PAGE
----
To love makes one solitary, she thought. She could tell nobody, not even Septimus now, and looking back, she saw him sitting in his shabby overcoat alone, on the seat, hunched up, staring. And it was cowardly for a man to say he would kill himself, but Septimus had fought; he was brave; he was not Septimus now (Woolf 33).
Woolf, Virginia. Mrs. Dalloway. Harcourt, Brace & World, Inc. 1925. https://babel.hathitrust.org/cgi/pt?id=mdp.39015013962207&view=1up&seq=1&skin=2021
Suffering from the aftermath of the Great War, Septimus has sought refuge from the horrors he has dealt with by retreating into his own mind. Despite coming back a victor, he has been reduced to nothing more than a shell of the man he once was. How does Woolf use Septimus’ POV to relate how the other characters interact with everyday happenings versus how he sees them? Why the criticism and hopelessness? How does his character add onto the experience of others?
“He uttered a low moan as he breathed the chill of this dark void, so desperately it seemed to represent the completion of a sinister process. The tears filled his mild eyes; something precious had passed away.”
James, Henry. “The Middle Years”. Henry James: Complete Stories: 1829-1898, ed. John Hollander and David Bromwich, The Library of America, 1996, 337
I find the sense of tragic acceptance of this passage particularly interesting because of the way Dencombe’s grieving actions correlate with the closure he is so desperately seeking and the way that the process is described by the narrator as “sinister.” The syntax of the passage reveals his emotions by initially stating how he “uttered a low moan,” almost a sorrowful sigh, and that this represents the acceptance of this loss, more so how desperate he is to have closure. It then escalates to tears when further realization reaches him. Observing Dencombe, we too, experience this deep whirlpool and rush of emotions and in a sense, grieve with him. We are able to also observe this inner battle he is experiencing. This passage is multifaceted in a sense that emotions such as desperation and acceptance are co-existing but are almost at battle with one another.
It was not true, what he had tried for renunciation’s sake to believe, that all the combinations were exhausted. They were not, they were not—they were infinite: the exhaustion was in the miserable artist.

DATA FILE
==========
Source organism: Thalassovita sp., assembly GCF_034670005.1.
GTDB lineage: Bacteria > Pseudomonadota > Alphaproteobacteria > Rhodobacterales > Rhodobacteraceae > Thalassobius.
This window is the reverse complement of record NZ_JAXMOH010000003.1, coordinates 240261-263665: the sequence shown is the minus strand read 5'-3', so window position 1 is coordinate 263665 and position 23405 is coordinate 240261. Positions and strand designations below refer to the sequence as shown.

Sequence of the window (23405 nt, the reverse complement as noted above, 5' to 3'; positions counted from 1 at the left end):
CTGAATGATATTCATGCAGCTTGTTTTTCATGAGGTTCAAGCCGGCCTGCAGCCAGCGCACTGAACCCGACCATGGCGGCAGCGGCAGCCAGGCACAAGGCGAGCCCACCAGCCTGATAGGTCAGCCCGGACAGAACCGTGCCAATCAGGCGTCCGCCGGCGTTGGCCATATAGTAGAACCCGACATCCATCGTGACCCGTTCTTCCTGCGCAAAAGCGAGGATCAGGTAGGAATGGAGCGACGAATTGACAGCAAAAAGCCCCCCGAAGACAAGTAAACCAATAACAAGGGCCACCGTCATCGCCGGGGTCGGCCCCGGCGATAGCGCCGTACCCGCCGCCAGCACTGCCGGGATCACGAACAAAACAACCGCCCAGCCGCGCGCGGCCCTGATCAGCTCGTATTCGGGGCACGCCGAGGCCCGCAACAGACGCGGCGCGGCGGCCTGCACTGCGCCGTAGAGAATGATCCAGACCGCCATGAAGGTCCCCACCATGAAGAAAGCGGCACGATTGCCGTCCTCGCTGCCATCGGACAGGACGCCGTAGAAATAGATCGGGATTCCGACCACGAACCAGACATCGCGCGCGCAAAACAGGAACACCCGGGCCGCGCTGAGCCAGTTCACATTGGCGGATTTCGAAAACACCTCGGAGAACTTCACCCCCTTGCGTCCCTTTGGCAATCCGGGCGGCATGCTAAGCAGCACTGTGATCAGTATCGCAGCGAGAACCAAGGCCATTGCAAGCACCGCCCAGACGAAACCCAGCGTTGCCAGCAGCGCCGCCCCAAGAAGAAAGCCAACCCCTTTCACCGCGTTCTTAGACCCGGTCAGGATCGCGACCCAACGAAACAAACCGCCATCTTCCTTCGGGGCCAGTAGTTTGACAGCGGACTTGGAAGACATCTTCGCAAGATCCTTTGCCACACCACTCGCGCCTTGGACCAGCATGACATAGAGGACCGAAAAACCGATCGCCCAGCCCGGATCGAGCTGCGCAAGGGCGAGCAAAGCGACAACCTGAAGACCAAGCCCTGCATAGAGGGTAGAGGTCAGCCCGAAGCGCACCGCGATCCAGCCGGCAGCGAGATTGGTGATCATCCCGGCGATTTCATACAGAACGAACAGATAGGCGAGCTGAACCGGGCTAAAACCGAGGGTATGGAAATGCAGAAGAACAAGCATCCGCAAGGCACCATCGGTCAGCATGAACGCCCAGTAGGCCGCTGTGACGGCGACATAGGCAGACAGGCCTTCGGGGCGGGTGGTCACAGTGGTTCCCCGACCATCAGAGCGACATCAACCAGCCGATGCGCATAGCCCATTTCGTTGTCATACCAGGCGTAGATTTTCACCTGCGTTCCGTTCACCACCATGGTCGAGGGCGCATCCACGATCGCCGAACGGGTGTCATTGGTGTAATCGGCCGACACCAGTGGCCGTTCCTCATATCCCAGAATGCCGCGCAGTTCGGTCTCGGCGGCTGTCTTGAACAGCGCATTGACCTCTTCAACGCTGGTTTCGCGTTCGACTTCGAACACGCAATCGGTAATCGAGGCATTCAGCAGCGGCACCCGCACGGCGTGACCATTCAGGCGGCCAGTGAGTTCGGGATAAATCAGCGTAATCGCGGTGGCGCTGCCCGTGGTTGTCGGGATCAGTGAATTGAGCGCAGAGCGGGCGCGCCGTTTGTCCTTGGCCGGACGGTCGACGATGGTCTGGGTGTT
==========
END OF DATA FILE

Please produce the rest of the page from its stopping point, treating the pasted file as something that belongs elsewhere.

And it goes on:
Henry James, “The Middle Years.” Henry James: Complete Stories 1892-1898, ed. John Hollander and David Bromwich (New York: The Library of America, 1996), 342.
Dencombe’s mind wandered from the idle chatter he was having with Doctor Hugh to a more introspective quaint thought on the slight absurdity of the interaction. To take the words of a doctor seriously on health is subverted by the fact that the doctor is taking Dencombe’s own written words seriously. How is it odd for such a combination to exist? Does Dencombe slightly sound contrarian? What does he mean by :the exhaustion was in the miserable artist” in relation to the “infinite combinations” he previously spoke of?
“He thought of the fairy-tales of science and charmed himself into forgetting that he looked for a magic that was not of this world.”
Henry James, “The Middle Years.” Henry James: Complete Stories 1892-1898, ed. John Hollander and David Bromwich (New York: The Library of America, 1996), 348-349.
Dencombe expresses a strong desire for a cure of the illness that has affected him; for Doctor Hugh to find one with the new knowledge of the younger generation. Dencombe observes that such a cure would be a miracle. Is this him starting to come to terms with the fact that the life he has lived has been his one, and only, chance?
“That identity was ineffaceable now, and all the more that he was disappointed, disgusted. He had been rash, been stupid, had gone out too soon, stayed out too long.”
Henry James, “The Middle Years.” Henry James: Complete Stories 1892-1898, ed. John Hollander and David Bromwich (New York: The Library of America, 1996), pg 345
Why is the “identity” something that he’s so worried about being memorized/not forgotten? What caused this to happen? Why is it a problem that he stayed out too long?
“The art had come, but it had come after everything else. At such a rate a first existence was too short–long enough only to collect material; so that to fructify, to use the material, one must have a second age, an extension.”
James, Henry. “The Middle Years.” Henry James: Complete Stories 1892-1898, ed. John Hollander and David Bromwich, The Library of America, 1996, p. 338.
Unclear what “everything else” is referring to. What has happened to delay Dencombe’s artistic success? Why does he not observe this to be a success, as it is clear that even after being setback he was still able to create art in the first place? Why does only one successful artwork not make him a successful artist?
The baffled celebrity wondered then who in the world would guess it: he was amused once more at the fine, full way with which an intention could be missed.
Henry James, “The Middle Years.” Henry James: Complete Stories 1892-1898, ed. John Hollander and David Bromwich (New York: The Library of America, 1996), 349.
“Infinite” observation makes it difficult to convey meaning. Observation and amusement by the “celebrity” at the process of observation/analysis itself.